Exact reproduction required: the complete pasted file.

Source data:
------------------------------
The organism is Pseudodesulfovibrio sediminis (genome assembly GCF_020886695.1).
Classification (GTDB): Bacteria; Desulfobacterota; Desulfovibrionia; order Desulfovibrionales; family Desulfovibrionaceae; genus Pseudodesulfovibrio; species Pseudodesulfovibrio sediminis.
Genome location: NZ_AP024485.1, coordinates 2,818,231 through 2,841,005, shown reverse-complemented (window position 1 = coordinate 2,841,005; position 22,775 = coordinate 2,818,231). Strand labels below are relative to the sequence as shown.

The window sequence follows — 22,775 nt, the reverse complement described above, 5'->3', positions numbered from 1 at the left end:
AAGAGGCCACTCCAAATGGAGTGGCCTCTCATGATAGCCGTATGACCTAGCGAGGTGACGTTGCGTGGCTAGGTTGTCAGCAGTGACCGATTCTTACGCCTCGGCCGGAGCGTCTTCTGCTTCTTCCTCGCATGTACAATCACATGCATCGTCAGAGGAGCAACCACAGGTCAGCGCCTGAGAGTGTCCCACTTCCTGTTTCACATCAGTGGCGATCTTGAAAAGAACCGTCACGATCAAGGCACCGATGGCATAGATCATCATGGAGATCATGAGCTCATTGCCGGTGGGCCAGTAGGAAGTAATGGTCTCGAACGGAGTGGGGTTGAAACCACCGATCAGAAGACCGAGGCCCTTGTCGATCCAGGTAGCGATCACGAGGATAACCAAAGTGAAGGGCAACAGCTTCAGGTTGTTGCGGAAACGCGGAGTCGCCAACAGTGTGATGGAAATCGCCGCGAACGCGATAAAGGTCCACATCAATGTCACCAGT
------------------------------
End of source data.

The organism is Pseudodesulfovibrio sediminis (genome assembly GCF_020886695.1).
Classification (GTDB): Bacteria; Desulfobacterota; Desulfovibrionia; order Desulfovibrionales; family Desulfovibrionaceae; genus Pseudodesulfovibrio; species Pseudodesulfovibrio sediminis.
Genome location: NZ_AP024485.1, coordinates 2,818,231 through 2,841,005, shown reverse-complemented (window position 1 = coordinate 2,841,005; position 22,775 = coordinate 2,818,231). Strand labels below are relative to the sequence as shown.

The window sequence follows — 22,775 nt, the reverse complement described above, 5'->3', positions numbered from 1 at the left end:
AAGAGGCCACTCCAAATGGAGTGGCCTCTCATGATAGCCGTATGACCTAGCGAGGTGACGTTGCGTGGCTAGGTTGTCAGCAGTGACCGATTCTTACGCCTCGGCCGGAGCGTCTTCTGCTTCTTCCTCGCATGTACAATCACATGCATCGTCAGAGGAGCAACCACAGGTCAGCGCCTGAGAGTGTCCCACTTCCTGTTTCACATCAGTGGCGATCTTGAAAAGAACCGTCACGATCAAGGCACCGATGGCATAGATCATCATGGAGATCATGAGCTCATTGCCGGTGGGCCAGTAGGAAGTAATGGTCTCGAACGGAGTGGGGTTGAAACCACCGATCAGAAGACCGAGGCCCTTGTCGATCCAGGTAGCGATCACGAGGATAACCAAAGTGAAGGGCAACAGCTTCAGGTTGTTGCGGAAACGCGGAGTCGCCAACAGTGTGATGGAAATCGCCGCGAACGCGATAAAGGTCCACATCAATGTCACCAGT